Javanese gamelan exists to be high-falutin’.

          Yes, there are ensembles in the villages, but the traditional music that Kuffner is drawing on, with all that shiny, expensive metal, was developed at and for the palaces and courts of sultans. (A gamelan costs way more than a couple of banjos and a washboard.)

          As the last paragraph of the article indicates, gamelan music is for formal ceremonies and the like. It accompanies particular (classical) dances and the traditional (very complex) puppet theater. There are particular pieces for weddings, welcome and farewell to an event, and so on. There’s even a special piece for when the sultan enters the room, and the musicians are supposed to immediately stop whatever they’re playing (or otherwise doing) and perform it.

          So our analog for (Javanese) gamelan would be classical music – more specifically, pieces like Handel’s Water Music and Coronation Anthems (like “Zadok the Priest”) and Mendelssohn’s and Wagner’s wedding marches and church organ music. And ballet scores and such. It’s particular music for particular occasions; people associate it with those occasions and expect to hear it. Otherwise, except for a small group of devotees, most folks just forget about it. Just like classical music. /:-|

          1. I think that Kuffner’s point was that young Indonesians view Gamelan as folksy in the way young people may have viewed Bluegrass as folksy – not that Gamelan in its origin is folksy. The ceremonies that gamelan is historically part of have become less a part of modern Indonesian life and often can be viewed as old fashion. I think you make a great point though that a better analogy is to western classic music which also struggles to be relevant and does not have as integral of a cultural context to modern life as it once did – though like Gamelan has die hard fans. I think the artist sees these installations as a new context for gamelan to exist separate from its origins that might be more inclusive. But that is just my speculation. It is a very nice artwork to experience.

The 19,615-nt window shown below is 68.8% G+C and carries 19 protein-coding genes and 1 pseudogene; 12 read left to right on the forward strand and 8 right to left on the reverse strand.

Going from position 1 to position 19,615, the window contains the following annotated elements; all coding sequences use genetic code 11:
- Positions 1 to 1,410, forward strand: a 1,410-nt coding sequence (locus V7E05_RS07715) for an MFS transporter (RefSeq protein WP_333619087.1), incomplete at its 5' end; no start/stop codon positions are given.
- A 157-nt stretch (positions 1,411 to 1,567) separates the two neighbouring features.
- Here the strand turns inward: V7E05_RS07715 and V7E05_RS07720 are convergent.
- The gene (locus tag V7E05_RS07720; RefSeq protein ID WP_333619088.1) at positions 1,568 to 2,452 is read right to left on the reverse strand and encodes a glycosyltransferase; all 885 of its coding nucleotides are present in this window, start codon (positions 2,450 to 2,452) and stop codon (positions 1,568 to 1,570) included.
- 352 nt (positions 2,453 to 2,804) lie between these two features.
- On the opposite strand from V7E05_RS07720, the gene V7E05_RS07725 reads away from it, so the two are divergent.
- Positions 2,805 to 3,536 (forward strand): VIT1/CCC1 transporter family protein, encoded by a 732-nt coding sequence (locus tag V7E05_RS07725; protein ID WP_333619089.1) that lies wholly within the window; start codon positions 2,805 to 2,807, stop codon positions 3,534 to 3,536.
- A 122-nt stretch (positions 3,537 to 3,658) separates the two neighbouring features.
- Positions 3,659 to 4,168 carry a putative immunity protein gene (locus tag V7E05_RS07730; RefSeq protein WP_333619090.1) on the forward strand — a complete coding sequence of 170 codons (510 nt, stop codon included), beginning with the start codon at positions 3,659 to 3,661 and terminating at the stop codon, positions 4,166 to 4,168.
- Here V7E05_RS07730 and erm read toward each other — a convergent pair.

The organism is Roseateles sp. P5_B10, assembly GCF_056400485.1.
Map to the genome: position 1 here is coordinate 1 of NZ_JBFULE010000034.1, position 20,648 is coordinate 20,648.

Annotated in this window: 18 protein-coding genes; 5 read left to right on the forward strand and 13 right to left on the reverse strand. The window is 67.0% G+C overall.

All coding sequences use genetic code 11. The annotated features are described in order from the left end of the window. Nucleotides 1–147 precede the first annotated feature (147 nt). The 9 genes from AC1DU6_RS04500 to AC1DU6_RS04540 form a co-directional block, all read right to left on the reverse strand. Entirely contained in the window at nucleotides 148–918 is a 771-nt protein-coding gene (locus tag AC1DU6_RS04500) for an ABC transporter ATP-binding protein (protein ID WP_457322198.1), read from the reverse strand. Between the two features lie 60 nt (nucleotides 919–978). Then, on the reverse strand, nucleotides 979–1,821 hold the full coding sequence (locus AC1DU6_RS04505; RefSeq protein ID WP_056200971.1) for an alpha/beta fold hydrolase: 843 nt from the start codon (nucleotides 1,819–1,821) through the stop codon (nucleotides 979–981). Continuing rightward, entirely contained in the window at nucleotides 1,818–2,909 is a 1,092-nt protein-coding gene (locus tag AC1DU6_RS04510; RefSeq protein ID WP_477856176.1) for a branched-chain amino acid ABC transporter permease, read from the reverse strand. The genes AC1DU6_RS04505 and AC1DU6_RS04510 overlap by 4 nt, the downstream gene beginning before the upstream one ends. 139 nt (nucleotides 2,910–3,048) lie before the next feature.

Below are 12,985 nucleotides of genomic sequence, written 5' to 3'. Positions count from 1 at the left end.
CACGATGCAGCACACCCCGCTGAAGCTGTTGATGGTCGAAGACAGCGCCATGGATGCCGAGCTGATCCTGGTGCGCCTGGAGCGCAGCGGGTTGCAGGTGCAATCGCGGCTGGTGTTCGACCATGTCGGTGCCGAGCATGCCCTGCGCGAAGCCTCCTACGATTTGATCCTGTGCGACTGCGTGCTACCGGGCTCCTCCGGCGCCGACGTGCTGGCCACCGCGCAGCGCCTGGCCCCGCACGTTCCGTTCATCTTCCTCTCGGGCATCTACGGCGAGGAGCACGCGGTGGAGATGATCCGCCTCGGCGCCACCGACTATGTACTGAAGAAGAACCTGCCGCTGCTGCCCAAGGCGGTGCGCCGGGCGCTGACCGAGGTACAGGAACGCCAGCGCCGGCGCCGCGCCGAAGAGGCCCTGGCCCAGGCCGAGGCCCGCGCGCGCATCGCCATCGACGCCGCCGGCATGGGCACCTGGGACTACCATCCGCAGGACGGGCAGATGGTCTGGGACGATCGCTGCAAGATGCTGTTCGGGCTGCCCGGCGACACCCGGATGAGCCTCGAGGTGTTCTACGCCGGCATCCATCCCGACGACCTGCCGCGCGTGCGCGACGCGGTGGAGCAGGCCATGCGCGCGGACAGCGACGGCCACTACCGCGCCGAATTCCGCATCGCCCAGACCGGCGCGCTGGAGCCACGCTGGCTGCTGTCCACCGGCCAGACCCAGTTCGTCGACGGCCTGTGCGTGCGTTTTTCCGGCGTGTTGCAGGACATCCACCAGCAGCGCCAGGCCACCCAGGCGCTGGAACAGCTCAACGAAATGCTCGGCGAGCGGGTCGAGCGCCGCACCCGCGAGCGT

2. Would like to expand on this by refuting the article’s suggestion that all gamelan is ” An old ensemble that’s seldom played in Indonesia today outside of formal ceremonies.”

            Sure, gamelan is not as relevant to modern Indonesian society as it once was, but its by no means rare, nor restricted to formal ceremonies. I live in Java and spend my time studying traditional music here, and have encountered gamelan all over the island, even when not necessarily hunting it out. It is definitely still part of life for Javanese and Sundanese people (moreso in Bali as well), especially in the villages.

            By the way, for those interested in the real state of traditional music in Indonesia, you may be interested in my website, Aural Archipelago (www.auralarchipelago.com), in which I share field recordings, photos, video, and information about traditional musics all around the country. Many of these musical forms are indeed becoming rare, but despite this Indonesia is a country that is absolutely brimming with music.

  2. It seems worth mentioning here that New York has (and has had for more than 30 years) a Javanese gamelan ensemble (not electronic) based at the Indonesian Consulate, which has a set of instruments originally sent over for the 1967 World’s Fair.

    Gamelan Kusuma Laras – http://kusumalaras.org/

    There’s also a Balinese gamelan based at the Consulate:

    Gamelan Dharma Swara – http://www.dharmaswara.org/